Maldives' apex court late Wednesday quashed the electoral body's decision to annul the disqualifications of a dozen former government lawmakers who had been disqualified over the contentious anti-defection ruling.
Elections Commission in August last year had disqualified the lawmakers who were dismissed from the ruling party under the contentious Supreme Court anti-defection ruling and had even announced by-elections to replace them.
The commission in a statement had said its members had reviewed its decision to disqualify the 12 lawmakers during a sit-down on Wednesday.
The members had decided that the Supreme Court ruling on anti-defection does not apply to the dozen MPs and annulled its original decision to disqualify them, the statement read.
However, the Supreme Court referred to the challenges filed by individual MPs which it said was still being heard by the court.
"No state institution has the authority or the jurisdiction to decide on a legal dispute being heard by the Supreme Court," the order read.
"So the decision by the Elections Commission to annul its original decision to disqualify the 12 parliamentarians."
The move came after the Supreme Court had vowed to settle the challenges filed by four of the 12 disqualified lawmakers.
Ruling Progressive Party of Maldives (PPM) had officially removed the four rebel lawmakers from the party amid a struggle to regain its majority in parliament.
PPM had been devastated by a revolt after as many as 10 lawmakers backed an opposition led move to unseat the parliament speaker Abdulla Maseeh in March last year.
However, barring Dhidhdhoo lawmaker Abdul Latheef Mohamed, PPM had previously axed Thulusdhoo MP Mohamed Waheed Ibrahim, Maduvvaree MP Mohamed Ameeth and Villingili MP Saud Hussain after they publicly announced allegiance to deposed PPM leader Maumoon Abdul Gayoom.
All four lawmakers have refused to accept EC's decision insisting that the Supreme Court ruling had been blatantly misinterpreted.
However, the Supreme Court in February had overturned its previous ruling to provide a ‘temporary solution’ to the issue of floor-crossing and changing party membership of Parliamentarians until the Parliament enacts a law for the purpose.
President Abdulla Yameen Abdul Gayoom on February 5 had declared state of emergency, purged the Supreme Court by arresting two judges and the remaining political leaders and ultimately had the order revoked.
Less than a day after the arrest of the two judges, the remaining three judges rescinded its ruling to release the political leaders referring to the concerns raised by president Yameen in the letters he had sent to the chief justice hours before state of emergency was declared.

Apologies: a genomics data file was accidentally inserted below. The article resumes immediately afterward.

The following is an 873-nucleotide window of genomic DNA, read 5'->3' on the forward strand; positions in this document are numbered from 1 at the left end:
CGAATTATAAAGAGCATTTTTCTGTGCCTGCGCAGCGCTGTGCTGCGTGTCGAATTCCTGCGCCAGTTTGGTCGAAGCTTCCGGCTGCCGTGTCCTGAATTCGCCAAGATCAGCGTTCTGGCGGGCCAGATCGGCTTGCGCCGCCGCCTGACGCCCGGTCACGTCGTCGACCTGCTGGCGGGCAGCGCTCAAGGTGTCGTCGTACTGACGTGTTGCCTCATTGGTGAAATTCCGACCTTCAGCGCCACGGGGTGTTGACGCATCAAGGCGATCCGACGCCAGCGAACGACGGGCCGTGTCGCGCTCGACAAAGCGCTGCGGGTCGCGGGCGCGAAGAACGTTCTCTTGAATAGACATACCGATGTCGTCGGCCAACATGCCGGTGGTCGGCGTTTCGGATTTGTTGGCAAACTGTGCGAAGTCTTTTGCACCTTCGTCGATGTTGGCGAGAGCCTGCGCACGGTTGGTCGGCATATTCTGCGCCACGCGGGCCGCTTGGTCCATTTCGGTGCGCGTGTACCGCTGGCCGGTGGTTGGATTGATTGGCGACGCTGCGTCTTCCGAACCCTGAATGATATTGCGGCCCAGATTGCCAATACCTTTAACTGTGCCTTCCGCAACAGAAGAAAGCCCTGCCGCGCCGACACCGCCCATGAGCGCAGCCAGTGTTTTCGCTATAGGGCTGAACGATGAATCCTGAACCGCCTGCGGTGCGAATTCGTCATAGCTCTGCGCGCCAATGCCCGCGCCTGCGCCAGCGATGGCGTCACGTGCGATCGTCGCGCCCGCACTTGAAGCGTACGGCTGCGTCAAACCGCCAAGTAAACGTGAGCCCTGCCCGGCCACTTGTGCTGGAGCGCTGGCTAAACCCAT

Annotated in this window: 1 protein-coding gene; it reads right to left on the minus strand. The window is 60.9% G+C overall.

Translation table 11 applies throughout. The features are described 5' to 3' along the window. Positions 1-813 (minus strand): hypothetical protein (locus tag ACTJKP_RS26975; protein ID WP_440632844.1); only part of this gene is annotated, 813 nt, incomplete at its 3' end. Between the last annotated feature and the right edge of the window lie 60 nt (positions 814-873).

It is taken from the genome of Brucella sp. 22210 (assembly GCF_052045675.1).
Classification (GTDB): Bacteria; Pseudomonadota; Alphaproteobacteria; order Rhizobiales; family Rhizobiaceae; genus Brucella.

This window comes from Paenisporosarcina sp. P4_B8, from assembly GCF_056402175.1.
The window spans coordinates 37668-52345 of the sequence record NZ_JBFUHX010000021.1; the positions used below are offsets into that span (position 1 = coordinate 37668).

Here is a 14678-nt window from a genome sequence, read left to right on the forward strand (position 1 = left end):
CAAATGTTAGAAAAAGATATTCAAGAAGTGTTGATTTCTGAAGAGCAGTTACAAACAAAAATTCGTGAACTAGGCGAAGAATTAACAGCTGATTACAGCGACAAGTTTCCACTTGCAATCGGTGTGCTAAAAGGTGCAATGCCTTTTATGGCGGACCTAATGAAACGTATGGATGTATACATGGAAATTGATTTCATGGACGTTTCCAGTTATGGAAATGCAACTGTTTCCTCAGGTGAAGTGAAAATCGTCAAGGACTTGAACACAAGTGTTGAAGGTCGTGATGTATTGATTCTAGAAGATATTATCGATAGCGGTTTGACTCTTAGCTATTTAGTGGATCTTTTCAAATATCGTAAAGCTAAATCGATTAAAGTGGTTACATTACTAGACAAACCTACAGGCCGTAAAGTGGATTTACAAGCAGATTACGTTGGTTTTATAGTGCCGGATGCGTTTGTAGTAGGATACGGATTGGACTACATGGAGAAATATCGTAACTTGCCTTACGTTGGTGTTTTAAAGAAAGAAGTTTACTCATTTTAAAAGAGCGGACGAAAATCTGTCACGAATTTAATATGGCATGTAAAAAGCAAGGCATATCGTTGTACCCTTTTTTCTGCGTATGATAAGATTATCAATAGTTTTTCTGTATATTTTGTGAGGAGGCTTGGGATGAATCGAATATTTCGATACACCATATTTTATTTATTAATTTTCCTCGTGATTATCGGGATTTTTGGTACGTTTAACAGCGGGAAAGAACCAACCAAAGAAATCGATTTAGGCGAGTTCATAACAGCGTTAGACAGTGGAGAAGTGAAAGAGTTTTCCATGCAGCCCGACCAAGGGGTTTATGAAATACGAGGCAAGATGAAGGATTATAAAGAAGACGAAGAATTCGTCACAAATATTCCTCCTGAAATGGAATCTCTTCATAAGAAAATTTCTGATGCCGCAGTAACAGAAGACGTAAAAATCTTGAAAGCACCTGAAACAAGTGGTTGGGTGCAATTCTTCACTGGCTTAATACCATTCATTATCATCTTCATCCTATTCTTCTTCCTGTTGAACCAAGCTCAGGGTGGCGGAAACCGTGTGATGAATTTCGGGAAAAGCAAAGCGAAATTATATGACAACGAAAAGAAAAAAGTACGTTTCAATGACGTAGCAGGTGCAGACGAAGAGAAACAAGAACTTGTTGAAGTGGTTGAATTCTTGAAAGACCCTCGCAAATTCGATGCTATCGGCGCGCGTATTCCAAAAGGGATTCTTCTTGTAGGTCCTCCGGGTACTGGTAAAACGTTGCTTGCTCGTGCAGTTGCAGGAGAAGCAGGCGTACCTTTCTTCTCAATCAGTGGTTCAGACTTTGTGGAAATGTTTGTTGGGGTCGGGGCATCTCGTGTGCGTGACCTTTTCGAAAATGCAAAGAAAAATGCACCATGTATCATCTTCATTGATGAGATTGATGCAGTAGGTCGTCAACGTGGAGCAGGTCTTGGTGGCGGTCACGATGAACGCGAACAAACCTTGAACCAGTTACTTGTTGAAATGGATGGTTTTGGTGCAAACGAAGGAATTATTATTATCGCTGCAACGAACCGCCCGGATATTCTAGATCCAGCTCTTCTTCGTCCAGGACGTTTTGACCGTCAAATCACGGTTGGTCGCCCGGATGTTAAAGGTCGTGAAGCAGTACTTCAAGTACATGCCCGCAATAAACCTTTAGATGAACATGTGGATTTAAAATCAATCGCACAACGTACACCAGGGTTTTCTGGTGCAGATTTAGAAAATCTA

The top court however, had not rescinded the part of the order which quashed its anti-defection ruling ordering the country's electoral watchdog to re-instate the dozen government lawmakers disqualified over the ruling.
The Supreme Court had rescinded the remaining part of the February 1 order but said it would now hear the individual challenges filed by the disqualified lawmakers.
Attorney General had sought to annul the remaining part of the February 1 order which had been signed by the full top court bench.
The remaining three judge bench since February has asked the parliament to hold off on reinstating the dozen lawmakers until it decides on the case.
Following the new appointments to the Supreme Court, new chief justice Dr Ahmed Abdulla Didi had held a hearing to reconstitute the bench hearing the challenge to include the two new judges.
The AG's office had argued that the top court had no justifiable grounds to annul its original ruling on floor crossing saying that a Supreme Court's decision is the final word on any legal dispute.
Meanwhile, the government controlled parliament in March had passed the anti-defection law largely devised to disqualify a dozen former government lawmakers.
The law had been revised to make it effective from July 13, 2017 - the same day the top court had issued its original anti-defection ruling.
According to the new law, lawmakers elected on party tickets would lose their respective seats if they quit, change or are dismissed from the party. However, the law would not apply to independent members if they sign for a particular party.
The law also does not apply to lawmakers for violating party whip-lines or are penalized by a party for disciplinary violations.